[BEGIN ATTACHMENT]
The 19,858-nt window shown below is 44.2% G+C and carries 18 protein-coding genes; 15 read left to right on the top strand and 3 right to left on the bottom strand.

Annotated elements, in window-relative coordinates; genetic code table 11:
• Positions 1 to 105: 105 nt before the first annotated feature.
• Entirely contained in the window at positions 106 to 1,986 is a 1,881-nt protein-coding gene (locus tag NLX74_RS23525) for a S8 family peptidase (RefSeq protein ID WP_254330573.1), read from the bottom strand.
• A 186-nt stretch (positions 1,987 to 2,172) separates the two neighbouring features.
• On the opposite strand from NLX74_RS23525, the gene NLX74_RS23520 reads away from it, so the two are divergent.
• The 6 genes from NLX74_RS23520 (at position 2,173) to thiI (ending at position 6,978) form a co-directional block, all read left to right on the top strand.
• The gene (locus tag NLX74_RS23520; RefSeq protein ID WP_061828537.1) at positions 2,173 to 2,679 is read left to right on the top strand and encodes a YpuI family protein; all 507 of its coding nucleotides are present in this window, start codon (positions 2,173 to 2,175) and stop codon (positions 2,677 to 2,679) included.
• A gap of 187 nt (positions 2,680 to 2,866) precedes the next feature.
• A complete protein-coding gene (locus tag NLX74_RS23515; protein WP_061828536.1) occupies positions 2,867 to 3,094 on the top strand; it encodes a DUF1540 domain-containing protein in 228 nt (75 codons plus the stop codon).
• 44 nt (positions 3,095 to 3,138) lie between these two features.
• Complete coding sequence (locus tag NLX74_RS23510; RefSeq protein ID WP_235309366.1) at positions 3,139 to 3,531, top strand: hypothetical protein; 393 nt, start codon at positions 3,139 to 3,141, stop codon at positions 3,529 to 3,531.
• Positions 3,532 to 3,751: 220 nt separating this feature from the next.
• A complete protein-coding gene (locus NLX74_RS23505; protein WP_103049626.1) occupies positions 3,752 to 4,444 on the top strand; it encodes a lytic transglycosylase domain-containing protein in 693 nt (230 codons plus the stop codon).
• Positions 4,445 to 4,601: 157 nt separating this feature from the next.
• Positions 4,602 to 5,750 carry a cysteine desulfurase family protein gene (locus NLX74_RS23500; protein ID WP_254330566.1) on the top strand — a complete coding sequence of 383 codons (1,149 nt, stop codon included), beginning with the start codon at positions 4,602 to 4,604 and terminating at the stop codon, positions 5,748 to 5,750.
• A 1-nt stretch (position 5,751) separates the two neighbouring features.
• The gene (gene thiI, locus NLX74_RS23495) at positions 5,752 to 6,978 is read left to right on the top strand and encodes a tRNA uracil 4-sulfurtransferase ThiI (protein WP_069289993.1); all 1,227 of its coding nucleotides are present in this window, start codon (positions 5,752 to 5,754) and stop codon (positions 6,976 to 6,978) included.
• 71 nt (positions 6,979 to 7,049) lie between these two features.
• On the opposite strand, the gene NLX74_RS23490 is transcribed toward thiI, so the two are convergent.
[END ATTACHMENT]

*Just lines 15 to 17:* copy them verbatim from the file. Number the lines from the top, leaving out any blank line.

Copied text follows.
• Positions 4,445 to 4,601: 157 nt separating this feature from the next.
• Positions 4,602 to 5,750 carry a cysteine desulfurase family protein gene (locus NLX74_RS23500; protein ID WP_254330566.1) on the top strand — a complete coding sequence of 383 codons (1,149 nt, stop codon included), beginning with the start codon at positions 4,602 to 4,604 and terminating at the stop codon, positions 5,748 to 5,750.
• A 1-nt stretch (position 5,751) separates the two neighbouring features.